Monday, November 16, 2009
I was out for a while to attend the community-based dialogue sessions on human rights promotion and protection between the Armed Forces of the Philippines (AFP) and the Philippine National Police (PNP), and civil society organizations (CSO) and local community held at Ponte Fino Hotel in Batangas City last November 10 - 11, 2009. The event organizers are people from Benigno S. Aquino, Jr. Foundation, Inc. and the Alternative Legal Group or ALG headed by Atty. Marlon J. Manuel. Around 100 participants from the provinces of Region-IV attended the dialogue.
As a result of the alarming rise in unresolved cases of alleged extrajudicial killings and enforced disappearances in the recent years, the Philippines got the attention of the international community and the government was prompted to initiate concrete actions to address the situation. On February 2007, United Nations Special Rapporteur on Extrajudicial Executions, visited the country to conduct and inquiry into the killings, and, thereafter, submitted his report and recommendations to the UN. The Supreme Court hosted the National Consultative Summit on Extralegal Killings which was attended by 400 participants from government and non-government institutions. During the early part of 2007, the AFP activated the AFP Human Rights Office (AFP HRO) and in June of the same year, the PNP created the PNP-HRAO under the office of the chief PNP.
The activity I mentioned a while ago is part and parcel of the project which aim to focus on creating venues, through a series of dialogue between AFP and PNP and CSO and local communities towards human rights protection and promotion, where the citizens to monitor the performance of said law enforcers against their avowed human rights promotion objectives. Top brigade and battalion officers of the Philippine Army were there as well as respective provincial PNP directors and their officers from all over the region were present. The IP, farmer and fisher folk leaders including leaders from the religious sector were in attendance.
We devote our first day to what we call preparatory caucus where related problems were initially put into the open including issues and gaps in relation to HR promotion and protection. The second day of the activity was the dialogue session proper. The forum provided a venue to discuss and share information about the efforts of the participating agencies and institutions in said areas of human rights.
It’s a fresh experience for me discussing human rights issues and concerns in front of high military and police officers. Our facilitator did a great job of setting principles before the workshop by emphasizing our rights, responsibilities and skills during the activity proper. Indeed, for true dialogue to occur it needs to take place within a protective environment of mutually accepted rights and responsibilities, rooted in two fundamental values: respect for the human person and trust in the process of dialogue. Dialogue works best when the participants are willing to develop certain skills that facilitate the process. And we kept that in mind during our workshops.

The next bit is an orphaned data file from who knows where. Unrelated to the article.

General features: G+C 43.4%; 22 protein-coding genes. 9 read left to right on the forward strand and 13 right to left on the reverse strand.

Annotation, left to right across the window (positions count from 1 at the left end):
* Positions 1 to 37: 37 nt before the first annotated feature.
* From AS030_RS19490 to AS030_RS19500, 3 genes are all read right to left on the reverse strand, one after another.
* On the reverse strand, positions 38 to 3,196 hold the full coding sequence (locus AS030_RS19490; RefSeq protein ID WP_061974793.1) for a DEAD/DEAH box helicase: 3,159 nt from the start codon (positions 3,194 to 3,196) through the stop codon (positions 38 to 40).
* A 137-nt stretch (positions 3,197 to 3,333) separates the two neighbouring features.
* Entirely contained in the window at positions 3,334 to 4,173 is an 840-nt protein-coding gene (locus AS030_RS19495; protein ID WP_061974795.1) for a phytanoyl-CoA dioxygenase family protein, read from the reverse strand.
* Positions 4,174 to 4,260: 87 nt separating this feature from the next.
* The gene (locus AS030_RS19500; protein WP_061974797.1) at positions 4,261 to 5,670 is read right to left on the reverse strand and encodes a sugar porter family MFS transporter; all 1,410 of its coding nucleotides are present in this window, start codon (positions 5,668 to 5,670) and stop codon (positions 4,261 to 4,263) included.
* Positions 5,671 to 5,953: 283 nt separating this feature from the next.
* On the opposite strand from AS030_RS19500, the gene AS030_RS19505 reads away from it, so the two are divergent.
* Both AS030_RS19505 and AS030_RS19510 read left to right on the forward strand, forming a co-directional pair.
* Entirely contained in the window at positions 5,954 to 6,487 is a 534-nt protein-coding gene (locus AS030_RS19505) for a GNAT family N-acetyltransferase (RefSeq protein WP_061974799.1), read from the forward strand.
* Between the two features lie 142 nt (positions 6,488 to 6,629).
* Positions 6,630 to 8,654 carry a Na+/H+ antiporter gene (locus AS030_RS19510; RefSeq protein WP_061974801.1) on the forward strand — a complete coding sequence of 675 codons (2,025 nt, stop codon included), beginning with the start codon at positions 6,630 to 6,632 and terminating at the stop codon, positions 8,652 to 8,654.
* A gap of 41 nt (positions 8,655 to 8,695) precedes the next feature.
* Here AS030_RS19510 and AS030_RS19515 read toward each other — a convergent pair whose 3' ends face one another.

As a Church worker, I was exposed to various dialogues in Occidental Mindoro between sectors of society. In one of his writings, Fr. Charles Morerod, OP, a dialogue expert, said that one basic rule is to pre-suppose the other point of view – even when it seems simply stupid – might sense. Of course one must also be convinced that his own point of view makes sense, otherwise he should change it.
My personal reflection on the recently-concluded dialogue on human rights protection and promotion,- which I was so blessed and lucky to be part of it, is a little something like this : Dialogue is not simply a way to mutual knowledge. For me as a Church worker, dialogue is imperative in every social involvement.
What is needed is clarity for everything said must be intelligible. To magnify my point I want to share you this. Pertaining to a topic in one of my posts, an anonymous commenter posted, “Be factual.” without elaborating what she/he mean by that. I tried my very best but I cannot comprehend her/his comment, really. During my college days, you cannot go away with those “abstract” words without me throwing back arrogant remarks on you. But now, everything has changed. Now that I know that a true dialogue is accompanied by Christian meekness even in disclosing evil ways. Only two decades ago did I realize that a dialogue marked by arrogance, the use of foul, subjective words or offensive bitterness is such a disgrace. Also in a true dialogue, we must all be brave and fair to introduce our self or disclose our identity to the person whom we criticize or when we shoot his message or the ideas sponsored by him.
How could one develop confidence (which is one of the basic characteristics of a true dialogue) if the other party hide his true self? By the way, confidence can be mirrored not only in the power of one’s word, but in the goodwill of one party.
A true dialogue promotes intimacy and friendship on both sides. The dialogue I have attended last week in Batangas brought a giant footprint of unity in our mutual adherence to human rights. At least to us, participants.
Suffice to say that a dialogue is an apostolate and in some way, making spiritual contact…
(Photo : From AVSJ-SSC File; Dialogue between Mangyan Leaders and the Philippine Army (PA))